Monday, August 17, 2009

Why rescues need to exist

Those of us who are volunteers see reason after reason, all in the forms of 4 legged gentle giants, why rescues like our need to exist. I often wonder if the general public, who aren't as involved in the day to day animal world, are aware of how critical our work is.
Here is just one example of how organization like ours make life changing decisions in the lives of these animals:

Last week, our CEO Lindsay, along with a few other mastiff rescues, received an email from a shelter in KS about a 2 year old Mastiff who was an owner surrender. It was explained that Bodie the Mastiff was terrified. He did not want to be touched, he did not want to walk on the leash and would submissively urinate in fear. The shelter explained they did not have the ability to screen families for such a special needs dog and if one of the rescues could not take him, he would be euthanized. Along with this email were the saddest pictures we had seen in a long time- Bodie was huddled in the corner, with such a sad look on his face.
None of the other rescues had the resources to take a dog with fear issues, so they all passed. Undeterred by Bodie's issues, Lindsay quickly agreed to accept this dog into our rescue. She than passed along his pictures to the me, knowing that unsocial, terrified dogs are my specialty...the ones that really pull at my heartstring.

My husband and I were anxious for Bodie to arrive, and had our game plan all ready for what steps we needed to go through to prepare Bodie for a new life with a new family. When Bodie arrived on Saturday night, Brian quietly sat by his crate until Bodie was ready to come out. We than spent the next hour with Bodie in the backyard, while he would not let us pet him, he was very curious about us.

And than, the strangest thing happened...this terrified dog came up to me, sat down, gave me his paw and a huge kiss. Than he made his way to Brian and did the same. We were shocked and certainly not expecting such friendly and trusting behavior. As bedtime rolled around, Bodie followed us to bed and promptly jumped in with us. We laughed and laughed.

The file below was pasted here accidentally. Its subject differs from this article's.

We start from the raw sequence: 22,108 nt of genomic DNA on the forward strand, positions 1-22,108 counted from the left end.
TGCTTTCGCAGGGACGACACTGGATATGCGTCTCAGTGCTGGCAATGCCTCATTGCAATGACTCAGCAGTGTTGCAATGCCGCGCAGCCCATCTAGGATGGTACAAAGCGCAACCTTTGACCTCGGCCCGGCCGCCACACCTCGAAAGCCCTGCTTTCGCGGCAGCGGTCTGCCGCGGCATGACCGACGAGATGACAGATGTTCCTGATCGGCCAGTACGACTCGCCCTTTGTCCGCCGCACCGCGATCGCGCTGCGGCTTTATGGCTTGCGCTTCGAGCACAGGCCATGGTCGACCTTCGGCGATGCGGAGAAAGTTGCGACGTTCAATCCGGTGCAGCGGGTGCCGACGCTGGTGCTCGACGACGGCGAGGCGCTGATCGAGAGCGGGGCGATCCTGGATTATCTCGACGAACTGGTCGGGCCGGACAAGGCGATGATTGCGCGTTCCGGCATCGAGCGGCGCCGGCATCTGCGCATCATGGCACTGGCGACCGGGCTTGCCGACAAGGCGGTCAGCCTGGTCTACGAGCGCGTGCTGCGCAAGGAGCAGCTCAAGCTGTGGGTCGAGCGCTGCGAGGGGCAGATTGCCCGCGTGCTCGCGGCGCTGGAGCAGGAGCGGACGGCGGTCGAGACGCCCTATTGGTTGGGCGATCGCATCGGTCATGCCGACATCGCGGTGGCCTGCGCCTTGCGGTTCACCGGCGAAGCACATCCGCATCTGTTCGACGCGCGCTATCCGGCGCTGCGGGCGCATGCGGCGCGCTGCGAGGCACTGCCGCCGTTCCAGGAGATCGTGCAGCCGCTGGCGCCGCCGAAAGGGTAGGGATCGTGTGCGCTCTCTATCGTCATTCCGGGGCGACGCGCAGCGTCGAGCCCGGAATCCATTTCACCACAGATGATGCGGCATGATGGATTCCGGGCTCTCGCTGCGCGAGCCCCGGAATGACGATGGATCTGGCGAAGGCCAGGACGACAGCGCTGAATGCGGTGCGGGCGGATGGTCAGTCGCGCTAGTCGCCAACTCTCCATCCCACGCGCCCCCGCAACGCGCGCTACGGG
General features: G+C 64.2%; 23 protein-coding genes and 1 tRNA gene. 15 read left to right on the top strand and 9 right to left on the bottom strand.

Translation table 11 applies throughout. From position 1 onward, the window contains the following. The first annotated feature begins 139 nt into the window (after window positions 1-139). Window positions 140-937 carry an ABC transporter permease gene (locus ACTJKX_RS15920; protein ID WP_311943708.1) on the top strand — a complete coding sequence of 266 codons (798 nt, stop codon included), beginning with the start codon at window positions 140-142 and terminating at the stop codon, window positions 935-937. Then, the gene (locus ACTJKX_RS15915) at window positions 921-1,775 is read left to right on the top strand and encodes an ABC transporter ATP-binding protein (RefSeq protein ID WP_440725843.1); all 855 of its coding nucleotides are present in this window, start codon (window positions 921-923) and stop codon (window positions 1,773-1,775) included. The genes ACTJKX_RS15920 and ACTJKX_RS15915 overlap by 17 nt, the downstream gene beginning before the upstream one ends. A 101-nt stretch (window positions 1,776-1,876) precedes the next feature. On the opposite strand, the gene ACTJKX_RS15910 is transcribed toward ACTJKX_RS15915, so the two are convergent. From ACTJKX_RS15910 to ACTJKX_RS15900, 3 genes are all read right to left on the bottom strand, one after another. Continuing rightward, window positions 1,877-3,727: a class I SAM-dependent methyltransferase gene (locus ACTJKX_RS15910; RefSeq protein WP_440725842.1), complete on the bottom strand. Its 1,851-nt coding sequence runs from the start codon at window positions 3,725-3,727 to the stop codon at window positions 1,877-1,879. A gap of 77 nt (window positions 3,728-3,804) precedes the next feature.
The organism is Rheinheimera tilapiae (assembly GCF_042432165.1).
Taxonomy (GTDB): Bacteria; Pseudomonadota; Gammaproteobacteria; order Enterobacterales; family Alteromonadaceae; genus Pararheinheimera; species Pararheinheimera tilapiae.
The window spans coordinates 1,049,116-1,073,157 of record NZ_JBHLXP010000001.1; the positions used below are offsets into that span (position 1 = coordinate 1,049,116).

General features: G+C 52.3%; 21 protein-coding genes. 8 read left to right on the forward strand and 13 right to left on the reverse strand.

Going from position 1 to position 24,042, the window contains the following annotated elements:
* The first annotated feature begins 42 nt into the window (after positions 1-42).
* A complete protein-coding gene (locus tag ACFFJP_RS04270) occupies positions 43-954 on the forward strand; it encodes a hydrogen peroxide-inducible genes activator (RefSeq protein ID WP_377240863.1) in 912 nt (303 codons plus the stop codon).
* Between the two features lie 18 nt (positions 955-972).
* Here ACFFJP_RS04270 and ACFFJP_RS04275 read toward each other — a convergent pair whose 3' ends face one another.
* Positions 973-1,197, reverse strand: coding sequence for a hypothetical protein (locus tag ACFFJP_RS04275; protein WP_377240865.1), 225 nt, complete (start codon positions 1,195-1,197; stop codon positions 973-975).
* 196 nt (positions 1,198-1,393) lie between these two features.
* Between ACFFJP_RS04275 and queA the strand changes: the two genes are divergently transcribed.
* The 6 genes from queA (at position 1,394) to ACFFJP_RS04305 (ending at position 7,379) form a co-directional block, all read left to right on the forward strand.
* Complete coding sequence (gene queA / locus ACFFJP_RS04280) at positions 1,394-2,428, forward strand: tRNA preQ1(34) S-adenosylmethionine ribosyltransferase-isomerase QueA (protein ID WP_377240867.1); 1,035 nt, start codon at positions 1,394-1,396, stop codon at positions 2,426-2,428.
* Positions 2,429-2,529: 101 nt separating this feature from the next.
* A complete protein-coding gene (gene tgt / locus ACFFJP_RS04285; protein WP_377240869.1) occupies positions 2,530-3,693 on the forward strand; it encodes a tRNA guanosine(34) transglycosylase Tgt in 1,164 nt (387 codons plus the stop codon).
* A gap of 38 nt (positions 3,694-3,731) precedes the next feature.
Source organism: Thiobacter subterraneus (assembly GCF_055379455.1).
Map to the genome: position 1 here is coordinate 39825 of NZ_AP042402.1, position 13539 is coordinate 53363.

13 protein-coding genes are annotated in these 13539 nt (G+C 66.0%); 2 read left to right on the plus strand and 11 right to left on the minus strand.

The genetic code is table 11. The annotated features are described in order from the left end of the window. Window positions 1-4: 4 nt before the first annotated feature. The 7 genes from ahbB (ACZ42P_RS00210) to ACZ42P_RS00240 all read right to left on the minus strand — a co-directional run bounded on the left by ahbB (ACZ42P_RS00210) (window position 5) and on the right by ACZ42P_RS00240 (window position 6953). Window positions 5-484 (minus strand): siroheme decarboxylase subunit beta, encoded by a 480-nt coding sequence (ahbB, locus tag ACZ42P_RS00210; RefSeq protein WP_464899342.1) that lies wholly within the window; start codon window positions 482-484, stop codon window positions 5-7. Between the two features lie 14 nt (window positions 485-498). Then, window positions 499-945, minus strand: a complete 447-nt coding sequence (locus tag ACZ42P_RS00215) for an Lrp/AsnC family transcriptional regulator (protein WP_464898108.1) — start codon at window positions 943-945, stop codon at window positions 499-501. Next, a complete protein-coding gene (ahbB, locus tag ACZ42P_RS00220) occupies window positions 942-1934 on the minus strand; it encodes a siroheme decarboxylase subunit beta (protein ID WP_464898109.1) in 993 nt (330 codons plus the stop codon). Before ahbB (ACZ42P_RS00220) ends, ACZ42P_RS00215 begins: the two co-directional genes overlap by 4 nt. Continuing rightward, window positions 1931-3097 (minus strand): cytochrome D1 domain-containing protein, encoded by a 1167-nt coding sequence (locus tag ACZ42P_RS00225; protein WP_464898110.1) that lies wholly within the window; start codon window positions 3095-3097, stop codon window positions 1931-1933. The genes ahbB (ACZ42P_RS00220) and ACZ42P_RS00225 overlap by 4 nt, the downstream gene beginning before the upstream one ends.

When we woke up on Sunday we were met with friendly, happy boy. Lots of kisses, lots of paws, lots of pets, and lots of snuggling. Bodie followed Brian everywhere, and sat beneath our dining room table as Brian worked. Everytime Brian moved his foot, Bodie would inch over so he could continue to lay his head on Brian's foot. He is a wonderful dog who is so deserving of a wonderful home.

While sudden noises are a bit scary and he takes an hour or two to warm up to strangers, Bodie is certainly not the dog the shelter warned us about. He certainly did not deserve to be hours away from euthanasia.

Stories like Bodie's are occuring all over the United States. Shelters are overcrowded, dogs are terrified being there and life ending decisions are being made. We understand shelters are doing their very best, and we are so appreciative that they recognized that Bodie shouldn't go to just "any" home and reached out to us. I can't imagine the heartache of being a shelter employee when decisions like these need to be made.

Bodie's story is the perfect example of our motto" Every BIG dogs deserves a chance". Bodie's story is just one example of why we exist and why we do what we do.
We hope people in the community continue to support our cause and their local shelters too.
Bodie says " Thank you!"

Bodie and his new BFF, his foster dad Brian


  1. Kirsten and I transported this big guy to Hays. He was scared but he would come up and get petted. He has a lot of potential. I also have a special place for these scared and undersocialized dogs. That's why we adopted Ginny, and she's just an awesome dog.

  2. Wow! I stumbled unto this blog quite a while ago when i was dreaming of having a great dane or a newfie. Only dreams can happen right now, because we're still in school and living in a studio apartment where our 3 lbs. chihuahuas find it a tight fit! rest assured, when we settle into something bigger with a big yard, i'm coming to big dogs huge paws. I'm so in love with this organization! I've always wanted to run a wildlife refuge, and that's what i went to school for. but now i'm leaning more toward a doggie rescue. you guys are inspiring! keep sharing these wonderful stories.

  3. This made me cry. It makes me think of Ellis back when she was terrified but given a chance. And now she's doing so well. I'm sure Bodie will do just as well given how quickly he seems to be coming around.